I used to think a burger was a burger. Now McDonalds and their ‘beef’ patties aside, I had eaten a lot of good burgers. Ground beef, bison, ground sirloin, sure there was a difference, but at the end of the day, I felt like I had eaten a burger. And I should point out, I really like burgers, but as much as I enjoyed them, they were all on a similar kind of level of enjoyment. It’s kind of like when you first start drinking wine, or even coffee, you enjoy it, some taste better than others, but you really don’t understand it until you encounter the one that opens your eyes. When all of a sudden you realize that wow this wine actually does smell of plum and raspberries, and that it tastes beyond all your expectations. I guess it’s like one of those Magic Eye pictures where you’re supposed to see dolphins or whatever. I still haven’t managed to see anything in one of those ridiculous pictures, but that’s beside the point. When you do see it, you get it.
Enlightenment is a word that probably shouldn’t be used within the context of burgers, but that’s what it was. I stood in line at Gorgeous George’s Burger on Bernard St. in Kelowna, BC, and expected to get a good burger. Pretty much all specialty burger places make a something that is pretty tasty, so all expectations were for a good yet highly un-extraordinary experience. The cheeses sounded good. The meat was apparently high quality. You could bison if you wanted. They had some special sauce that is ever so secret. It all sounded swell, and I was hungry.
When they first handed me the paper bag, I sat up at a stool and put some malt vinegar on my fries. Little did I know that this was going to be some sort of Harold and Kumar experience. I casually ate some fries, which were very nice, fresh cut, English chip shop style. Meanwhile, the burger sat there waiting for me, wondering why I was ignoring it. I’m not sure that I have the right words for how it tasted on that first bite. I attribute this to shock. Like the first time you see a naked woman, you just don’t have the words. Maybe even a twinge of guilt, things that feel this good are generally wrong or at least frowned upon. On the second bite, however, I understood what I had discovered, and apparently what the other twelve people who were still lining up had already discovered. Legal and delicious: the blue cheese, the sauce, the meat, and some sort of crack cocaine infusion were sending tingly feelings all over. It was simply magnificent. No more than that, life changing.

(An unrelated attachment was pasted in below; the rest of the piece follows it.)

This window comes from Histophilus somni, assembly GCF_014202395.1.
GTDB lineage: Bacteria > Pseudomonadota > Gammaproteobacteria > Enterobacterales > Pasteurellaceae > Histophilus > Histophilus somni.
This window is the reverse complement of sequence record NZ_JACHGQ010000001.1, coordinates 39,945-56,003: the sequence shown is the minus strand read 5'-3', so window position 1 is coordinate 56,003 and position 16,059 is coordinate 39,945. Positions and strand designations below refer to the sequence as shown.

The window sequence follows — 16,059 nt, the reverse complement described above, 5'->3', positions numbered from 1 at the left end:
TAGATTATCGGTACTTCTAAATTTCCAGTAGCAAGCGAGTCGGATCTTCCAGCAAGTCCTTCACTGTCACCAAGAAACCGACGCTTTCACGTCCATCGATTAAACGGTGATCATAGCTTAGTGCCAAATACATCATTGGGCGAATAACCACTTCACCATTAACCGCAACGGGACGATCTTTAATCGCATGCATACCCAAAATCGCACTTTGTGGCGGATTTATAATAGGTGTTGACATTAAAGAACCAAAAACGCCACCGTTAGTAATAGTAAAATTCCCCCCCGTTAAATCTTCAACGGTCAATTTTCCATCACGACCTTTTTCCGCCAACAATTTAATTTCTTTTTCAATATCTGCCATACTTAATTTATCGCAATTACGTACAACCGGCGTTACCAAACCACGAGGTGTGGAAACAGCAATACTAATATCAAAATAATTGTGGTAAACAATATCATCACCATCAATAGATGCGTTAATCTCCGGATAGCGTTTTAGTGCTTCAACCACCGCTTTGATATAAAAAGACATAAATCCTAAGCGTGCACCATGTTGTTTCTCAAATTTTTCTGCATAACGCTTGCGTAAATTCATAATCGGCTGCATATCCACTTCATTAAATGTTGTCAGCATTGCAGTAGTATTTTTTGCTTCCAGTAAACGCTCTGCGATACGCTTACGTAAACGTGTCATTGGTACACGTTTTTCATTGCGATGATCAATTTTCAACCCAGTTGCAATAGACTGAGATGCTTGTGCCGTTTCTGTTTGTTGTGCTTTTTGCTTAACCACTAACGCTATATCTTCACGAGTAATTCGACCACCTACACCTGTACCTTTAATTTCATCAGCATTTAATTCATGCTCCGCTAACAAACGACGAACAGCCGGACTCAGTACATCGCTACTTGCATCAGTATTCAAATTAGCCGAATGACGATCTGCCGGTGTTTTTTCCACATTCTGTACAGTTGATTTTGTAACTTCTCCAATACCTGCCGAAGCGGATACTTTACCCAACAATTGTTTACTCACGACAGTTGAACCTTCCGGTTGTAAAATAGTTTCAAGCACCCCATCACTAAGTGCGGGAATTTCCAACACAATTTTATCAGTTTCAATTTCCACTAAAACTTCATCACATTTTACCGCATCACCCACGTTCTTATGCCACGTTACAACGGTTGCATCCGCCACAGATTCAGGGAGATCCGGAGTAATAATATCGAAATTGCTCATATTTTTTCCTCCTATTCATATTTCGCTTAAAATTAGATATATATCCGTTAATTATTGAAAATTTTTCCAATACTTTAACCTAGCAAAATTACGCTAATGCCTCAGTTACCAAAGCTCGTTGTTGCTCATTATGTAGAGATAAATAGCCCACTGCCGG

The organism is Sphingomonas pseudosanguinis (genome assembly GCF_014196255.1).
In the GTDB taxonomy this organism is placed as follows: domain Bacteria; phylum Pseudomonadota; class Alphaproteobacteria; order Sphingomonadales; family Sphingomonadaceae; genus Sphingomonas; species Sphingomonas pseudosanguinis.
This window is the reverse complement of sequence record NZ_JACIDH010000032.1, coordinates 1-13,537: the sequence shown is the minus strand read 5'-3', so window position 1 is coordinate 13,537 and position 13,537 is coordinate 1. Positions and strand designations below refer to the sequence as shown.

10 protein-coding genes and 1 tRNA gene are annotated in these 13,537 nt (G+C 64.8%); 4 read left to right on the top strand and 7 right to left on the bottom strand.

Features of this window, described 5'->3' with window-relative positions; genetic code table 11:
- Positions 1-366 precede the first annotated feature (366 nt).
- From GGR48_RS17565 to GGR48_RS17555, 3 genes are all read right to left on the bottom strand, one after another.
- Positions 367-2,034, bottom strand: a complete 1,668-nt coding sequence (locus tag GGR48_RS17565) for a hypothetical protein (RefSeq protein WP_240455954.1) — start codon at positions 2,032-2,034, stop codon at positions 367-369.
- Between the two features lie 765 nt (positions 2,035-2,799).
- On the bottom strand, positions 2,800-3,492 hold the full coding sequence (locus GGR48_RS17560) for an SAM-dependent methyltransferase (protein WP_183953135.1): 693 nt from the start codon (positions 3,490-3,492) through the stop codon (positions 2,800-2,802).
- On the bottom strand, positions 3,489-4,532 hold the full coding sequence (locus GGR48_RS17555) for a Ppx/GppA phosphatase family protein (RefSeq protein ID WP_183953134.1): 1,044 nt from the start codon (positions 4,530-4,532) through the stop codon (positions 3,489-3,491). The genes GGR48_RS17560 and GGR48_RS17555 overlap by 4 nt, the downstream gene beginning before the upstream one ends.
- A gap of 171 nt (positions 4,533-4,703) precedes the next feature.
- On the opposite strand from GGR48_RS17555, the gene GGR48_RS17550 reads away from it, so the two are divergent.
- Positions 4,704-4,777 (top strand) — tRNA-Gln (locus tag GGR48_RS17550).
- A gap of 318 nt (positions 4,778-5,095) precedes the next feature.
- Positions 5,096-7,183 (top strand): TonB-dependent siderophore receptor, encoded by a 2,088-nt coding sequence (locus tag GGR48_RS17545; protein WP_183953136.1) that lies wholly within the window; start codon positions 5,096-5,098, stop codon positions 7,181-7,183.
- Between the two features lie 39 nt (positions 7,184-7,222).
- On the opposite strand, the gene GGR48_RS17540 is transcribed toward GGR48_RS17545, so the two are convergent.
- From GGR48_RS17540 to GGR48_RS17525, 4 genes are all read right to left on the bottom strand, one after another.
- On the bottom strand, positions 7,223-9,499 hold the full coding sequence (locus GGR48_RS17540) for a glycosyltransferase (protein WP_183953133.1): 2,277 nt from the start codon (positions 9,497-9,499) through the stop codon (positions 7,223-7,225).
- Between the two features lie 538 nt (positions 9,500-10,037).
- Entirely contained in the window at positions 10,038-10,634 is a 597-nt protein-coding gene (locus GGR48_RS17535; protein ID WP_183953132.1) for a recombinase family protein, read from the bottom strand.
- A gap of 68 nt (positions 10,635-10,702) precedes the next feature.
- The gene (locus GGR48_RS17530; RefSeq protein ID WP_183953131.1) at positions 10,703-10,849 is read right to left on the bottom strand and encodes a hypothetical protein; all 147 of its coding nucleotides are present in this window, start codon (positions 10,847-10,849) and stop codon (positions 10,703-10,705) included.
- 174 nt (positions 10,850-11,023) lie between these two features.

The crazy thing about these burgers is that there isn’t a hoard of fancy toppings that make it tasty. It’s honestly the simplest of burgers. Options of cheese and bacon, that’s it. No roasted garlic, mushrooms, truffle oil, foie gras, nothing but meat, tomato, lettuce and secret sauce.
So if you’re reading this, and think that perhaps I’ve lost it a bit, go try one. I recommend the blue cheese, but the Smoked Applewood sounds good as does the Speckled Hen Ale and Mustard. Add bacon, do whatever, but seriously, go and bite into burger enlightenment.